By Dr. Lynn Webster, PNN Columnist
I receive several emails a week from people who ask for help because their treatment options have been limited or eliminated. They are in terrible pain, and they don’t know what to do.
One such person, Sharon Berenfeld, MD, recently shared an experience she had visiting her doctor.
“Dr. Webster, I came across a publication of yours. It struck a nerve with me. My pain is intractable. I have tried everything,” she wrote. “Before the exam room door even closed, [my doctor] announced to me, ‘If you think I’m just here to refill your pills, you can leave now.'
"I left in tears. I was being judged and punished for having a complication from cancer treatment. I completely understand the opioid crisis. But I feel impotent to do anything."
Who Are the Visible Few?
Earlier this year, Fox News' three-part series, Treating America's Pain: Unintended Victims of the Opioid Crackdown, showed the terrifying circumstances of people in pain and doctors under siege. One individual’s decision to commit suicide as a result of the crackdown on opioid prescribing embodies the struggles of people in pain and their providers' inability to meet their needs.
The visible few are the small number of people whose stories have been heard by journalists, media consumers and government officials. Their stories reflect millions of Americans suffering from chronic pain who live in the shadows and are invisible to most of us.
The needs of people in pain and the challenges providers face when treating them have been overshadowed by the government's attempts to deal with the opioid crisis. The well-intentioned CDC Guideline for Prescribing Opioids for Chronic Pain has affected 20 million Americans with severe disabling pain.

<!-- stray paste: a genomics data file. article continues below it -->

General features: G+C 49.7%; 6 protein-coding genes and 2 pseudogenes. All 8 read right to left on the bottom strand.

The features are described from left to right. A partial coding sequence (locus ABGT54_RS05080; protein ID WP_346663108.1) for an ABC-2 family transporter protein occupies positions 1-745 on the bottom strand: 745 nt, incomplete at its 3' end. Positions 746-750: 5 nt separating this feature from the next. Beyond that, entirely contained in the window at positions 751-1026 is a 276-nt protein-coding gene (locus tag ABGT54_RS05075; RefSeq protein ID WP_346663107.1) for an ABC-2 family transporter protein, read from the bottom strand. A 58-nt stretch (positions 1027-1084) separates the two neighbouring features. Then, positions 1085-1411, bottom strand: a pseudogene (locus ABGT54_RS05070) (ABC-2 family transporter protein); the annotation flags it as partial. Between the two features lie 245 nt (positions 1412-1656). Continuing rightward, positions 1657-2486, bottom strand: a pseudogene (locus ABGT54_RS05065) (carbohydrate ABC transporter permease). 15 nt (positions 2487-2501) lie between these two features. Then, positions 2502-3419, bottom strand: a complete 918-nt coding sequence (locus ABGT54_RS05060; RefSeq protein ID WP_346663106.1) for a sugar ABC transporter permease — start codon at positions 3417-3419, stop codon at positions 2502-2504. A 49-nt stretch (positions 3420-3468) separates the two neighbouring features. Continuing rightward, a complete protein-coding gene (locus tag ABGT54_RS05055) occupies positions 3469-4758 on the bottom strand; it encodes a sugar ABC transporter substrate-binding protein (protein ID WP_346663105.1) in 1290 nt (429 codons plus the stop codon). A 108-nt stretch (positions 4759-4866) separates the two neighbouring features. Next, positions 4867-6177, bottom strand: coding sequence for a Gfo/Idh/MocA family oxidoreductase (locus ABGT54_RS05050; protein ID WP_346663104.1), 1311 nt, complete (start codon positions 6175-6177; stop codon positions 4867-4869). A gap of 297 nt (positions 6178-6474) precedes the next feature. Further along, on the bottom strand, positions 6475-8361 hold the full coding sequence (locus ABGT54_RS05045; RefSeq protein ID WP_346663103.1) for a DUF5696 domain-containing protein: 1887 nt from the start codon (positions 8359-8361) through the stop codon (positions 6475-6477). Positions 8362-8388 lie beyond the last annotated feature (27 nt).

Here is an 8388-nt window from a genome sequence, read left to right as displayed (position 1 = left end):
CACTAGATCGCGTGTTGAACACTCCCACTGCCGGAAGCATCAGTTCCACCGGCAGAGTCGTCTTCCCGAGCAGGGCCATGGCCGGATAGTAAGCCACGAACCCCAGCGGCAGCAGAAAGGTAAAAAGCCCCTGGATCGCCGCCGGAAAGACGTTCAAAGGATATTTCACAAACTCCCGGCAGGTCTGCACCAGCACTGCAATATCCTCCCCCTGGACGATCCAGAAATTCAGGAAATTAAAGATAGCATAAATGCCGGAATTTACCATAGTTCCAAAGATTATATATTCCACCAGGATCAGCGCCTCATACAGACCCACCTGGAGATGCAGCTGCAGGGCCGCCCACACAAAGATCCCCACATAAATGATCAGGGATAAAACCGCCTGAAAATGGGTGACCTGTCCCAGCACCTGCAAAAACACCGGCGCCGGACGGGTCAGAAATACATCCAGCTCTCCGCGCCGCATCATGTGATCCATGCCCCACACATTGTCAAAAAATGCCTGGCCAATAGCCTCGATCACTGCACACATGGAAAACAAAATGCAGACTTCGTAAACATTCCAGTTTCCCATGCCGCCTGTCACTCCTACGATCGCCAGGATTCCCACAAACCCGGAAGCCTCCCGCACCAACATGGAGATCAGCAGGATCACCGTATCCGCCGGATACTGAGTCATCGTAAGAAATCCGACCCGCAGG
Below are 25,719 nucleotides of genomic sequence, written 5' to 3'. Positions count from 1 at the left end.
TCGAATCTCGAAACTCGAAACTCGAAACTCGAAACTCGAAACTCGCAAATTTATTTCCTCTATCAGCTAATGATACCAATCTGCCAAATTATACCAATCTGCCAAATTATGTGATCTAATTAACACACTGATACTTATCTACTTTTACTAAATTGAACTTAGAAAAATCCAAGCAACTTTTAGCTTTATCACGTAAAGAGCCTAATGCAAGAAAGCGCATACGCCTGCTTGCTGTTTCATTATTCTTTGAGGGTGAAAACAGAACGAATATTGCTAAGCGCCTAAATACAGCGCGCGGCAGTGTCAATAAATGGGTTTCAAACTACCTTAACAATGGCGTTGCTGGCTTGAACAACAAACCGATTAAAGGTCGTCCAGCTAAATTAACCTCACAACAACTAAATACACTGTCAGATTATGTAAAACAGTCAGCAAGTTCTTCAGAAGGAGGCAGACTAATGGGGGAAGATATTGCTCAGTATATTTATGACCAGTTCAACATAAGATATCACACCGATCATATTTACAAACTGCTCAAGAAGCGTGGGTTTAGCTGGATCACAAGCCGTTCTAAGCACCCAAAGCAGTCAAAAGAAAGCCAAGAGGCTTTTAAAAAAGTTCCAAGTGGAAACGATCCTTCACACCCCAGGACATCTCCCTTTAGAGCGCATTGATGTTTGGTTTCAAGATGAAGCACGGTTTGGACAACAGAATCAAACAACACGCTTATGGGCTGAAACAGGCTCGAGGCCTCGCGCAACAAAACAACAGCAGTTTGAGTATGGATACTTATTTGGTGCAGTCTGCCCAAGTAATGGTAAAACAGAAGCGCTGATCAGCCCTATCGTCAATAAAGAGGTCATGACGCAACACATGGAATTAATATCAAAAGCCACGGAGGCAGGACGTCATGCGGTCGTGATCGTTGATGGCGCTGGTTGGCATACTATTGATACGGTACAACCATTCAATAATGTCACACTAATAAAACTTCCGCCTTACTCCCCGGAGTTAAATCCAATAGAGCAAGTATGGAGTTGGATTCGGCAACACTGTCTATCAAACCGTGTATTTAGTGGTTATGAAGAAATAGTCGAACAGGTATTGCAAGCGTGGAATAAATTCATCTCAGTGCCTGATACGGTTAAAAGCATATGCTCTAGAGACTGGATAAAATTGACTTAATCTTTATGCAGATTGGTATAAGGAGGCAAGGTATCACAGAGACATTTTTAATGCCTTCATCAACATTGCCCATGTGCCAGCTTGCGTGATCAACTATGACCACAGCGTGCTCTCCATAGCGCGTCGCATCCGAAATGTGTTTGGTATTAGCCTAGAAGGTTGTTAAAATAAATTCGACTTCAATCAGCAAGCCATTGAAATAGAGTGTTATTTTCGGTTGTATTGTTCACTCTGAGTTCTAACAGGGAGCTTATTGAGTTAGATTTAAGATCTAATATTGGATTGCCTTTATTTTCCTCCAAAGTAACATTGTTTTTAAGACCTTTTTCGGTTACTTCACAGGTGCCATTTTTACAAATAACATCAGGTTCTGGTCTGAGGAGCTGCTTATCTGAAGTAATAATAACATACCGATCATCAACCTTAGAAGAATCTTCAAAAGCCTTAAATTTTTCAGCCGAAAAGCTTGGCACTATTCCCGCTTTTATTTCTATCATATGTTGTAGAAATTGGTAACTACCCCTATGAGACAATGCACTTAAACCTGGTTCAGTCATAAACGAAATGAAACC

It also is having consequences for everyone else in the healthcare system. Prescription opioids have been demonized and blamed for our current drug crisis.
The CDC guideline was supposed to be voluntary. However, in practice, the guideline has been treated as a policy with the strength of a law, and it has had severe unintended consequences. Many people are worse off in its wake. Here is a summary of the most substantial effects of the guideline.
Providers feel pressured to reduce the amount of opioids that they prescribe, regardless of their patients' individual needs. About 70% of physicians have reduced their opioid prescribing or stopped it completely.
Insurance companies set prescription limits based on the guideline. In some cases, they override physicians' recommendations. That means insurers, rather than doctors, are making decisions about how to treat pain.
Pharmacy chains are also limiting the amount of opioids they dispense, based on the guideline rather than on doctors' prescriptions..
The Centers for Medicare & Medicaid Services and the U.S. Department of Health and Human Services have set dosage limits. Providers advocating for patients who need higher amounts must navigate a complicated appeals process.
State attorneys general have used the guideline to evaluate whether a doctor is prescribing for a legitimate medical purpose. Deviation from the guideline has been used to accuse doctors of criminal conduct.